Some of my personal favorites; The Pergamon, The Gemaldegalerie, The Jewish Museum Berlin, and walking up the dome of the Reichtag at night. The Pergamon is amazing. The vibrant yellow and blue tiles on the Ishtar gate; must be seen to be believed! The art collection at the Gemldegalerie is spectacular-loved it. The Jewish Museum Berlin is interesting from an architectural perspective (the outside is dramatic; steal with very sharp angles and metal "cut-outs" representing the darkest days for Germany's Jewish population). The exhibitions are well-done; you begin on the highest level and walk down through time in Jewish history, including Judaism's rich history and impact on German culture and society. It is NOT a "Holocaust" Museum, although, naturally, there is a section on the lower level, dedicated to it, including one of the most distinctive Holocaust Memorials I've seen (you are lead into a large, solitary, unadorned room with a very high ceiling, along w/ just a few others at a time; you are left alone in the barren, concrete room, which contains a slim sliver opening to the outside, representing that there was hope even during the darkest days, as you contemplate your feelings.....). And I'll never forget being in the Reichtag at night, slowly walking up the dome, taking in the city lights all around me. And at the very top, you look down onto the floor of parliament, representing that today's German government is open and transparent and beholden to the German people. Definitely left an impression on me!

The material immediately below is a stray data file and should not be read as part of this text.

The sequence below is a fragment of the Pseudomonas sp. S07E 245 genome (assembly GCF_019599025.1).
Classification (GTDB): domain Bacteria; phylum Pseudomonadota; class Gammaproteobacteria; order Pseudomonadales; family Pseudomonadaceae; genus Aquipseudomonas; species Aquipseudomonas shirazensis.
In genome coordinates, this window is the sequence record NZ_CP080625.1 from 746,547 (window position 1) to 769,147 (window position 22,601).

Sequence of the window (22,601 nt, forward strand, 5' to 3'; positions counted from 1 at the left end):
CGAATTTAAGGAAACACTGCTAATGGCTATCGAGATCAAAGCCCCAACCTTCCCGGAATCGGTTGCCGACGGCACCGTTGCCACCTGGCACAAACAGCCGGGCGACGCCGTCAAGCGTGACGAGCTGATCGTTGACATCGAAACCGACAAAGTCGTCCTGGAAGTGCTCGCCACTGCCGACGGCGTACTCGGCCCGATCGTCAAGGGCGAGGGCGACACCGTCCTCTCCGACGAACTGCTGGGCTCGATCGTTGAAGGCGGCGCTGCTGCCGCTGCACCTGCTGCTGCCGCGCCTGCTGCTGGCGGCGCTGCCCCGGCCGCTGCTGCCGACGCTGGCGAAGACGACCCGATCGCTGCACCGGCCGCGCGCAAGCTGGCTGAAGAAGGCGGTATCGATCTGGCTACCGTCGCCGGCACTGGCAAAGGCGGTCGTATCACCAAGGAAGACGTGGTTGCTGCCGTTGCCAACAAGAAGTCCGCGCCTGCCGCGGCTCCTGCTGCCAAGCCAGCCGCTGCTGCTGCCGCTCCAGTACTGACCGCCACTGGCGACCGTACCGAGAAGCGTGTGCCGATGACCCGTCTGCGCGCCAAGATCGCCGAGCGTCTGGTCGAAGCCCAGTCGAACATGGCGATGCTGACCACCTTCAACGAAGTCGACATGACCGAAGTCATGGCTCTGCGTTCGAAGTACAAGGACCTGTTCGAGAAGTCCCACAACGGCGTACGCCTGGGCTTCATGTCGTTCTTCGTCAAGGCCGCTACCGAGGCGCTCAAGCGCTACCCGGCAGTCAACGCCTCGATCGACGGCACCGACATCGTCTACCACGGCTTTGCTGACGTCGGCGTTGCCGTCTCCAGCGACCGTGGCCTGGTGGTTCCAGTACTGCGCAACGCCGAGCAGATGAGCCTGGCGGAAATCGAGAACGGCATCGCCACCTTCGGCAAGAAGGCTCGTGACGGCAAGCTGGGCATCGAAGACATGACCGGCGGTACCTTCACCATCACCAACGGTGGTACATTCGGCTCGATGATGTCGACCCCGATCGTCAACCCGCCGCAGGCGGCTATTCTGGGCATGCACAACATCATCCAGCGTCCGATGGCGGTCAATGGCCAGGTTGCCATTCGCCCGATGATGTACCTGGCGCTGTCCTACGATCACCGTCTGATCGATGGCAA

My first time to Berlin was in 1995. My buddy and I decided to stay in town and look around while the rest of our group went elsewhere. We stopped at a construction site in Mitte. A elderly, local man came up to us. My friend used some of his high school German. We were wondering where Hitler's bunker might be? The elderly man said "You're standing on top of it." When I returned in 2002 I was floored by how much progress Berlin had made.
thanks again to all of you, these are fantastic posts and recommendations.
Summer 1990 and my then boyfriend (now husband) and I were in front of the Brandenburg Gate. It was still gated off, this time for renovation. It wasn't till 20 years later, my third visit, that I was finally able to walk through it. That was a favourite memory for sure. But also the one in 1990 when we paid 5 DM to some enterprising Russian (or Pole?) to rent a hammer and knock out a few chunks of what was still standing of the Wall.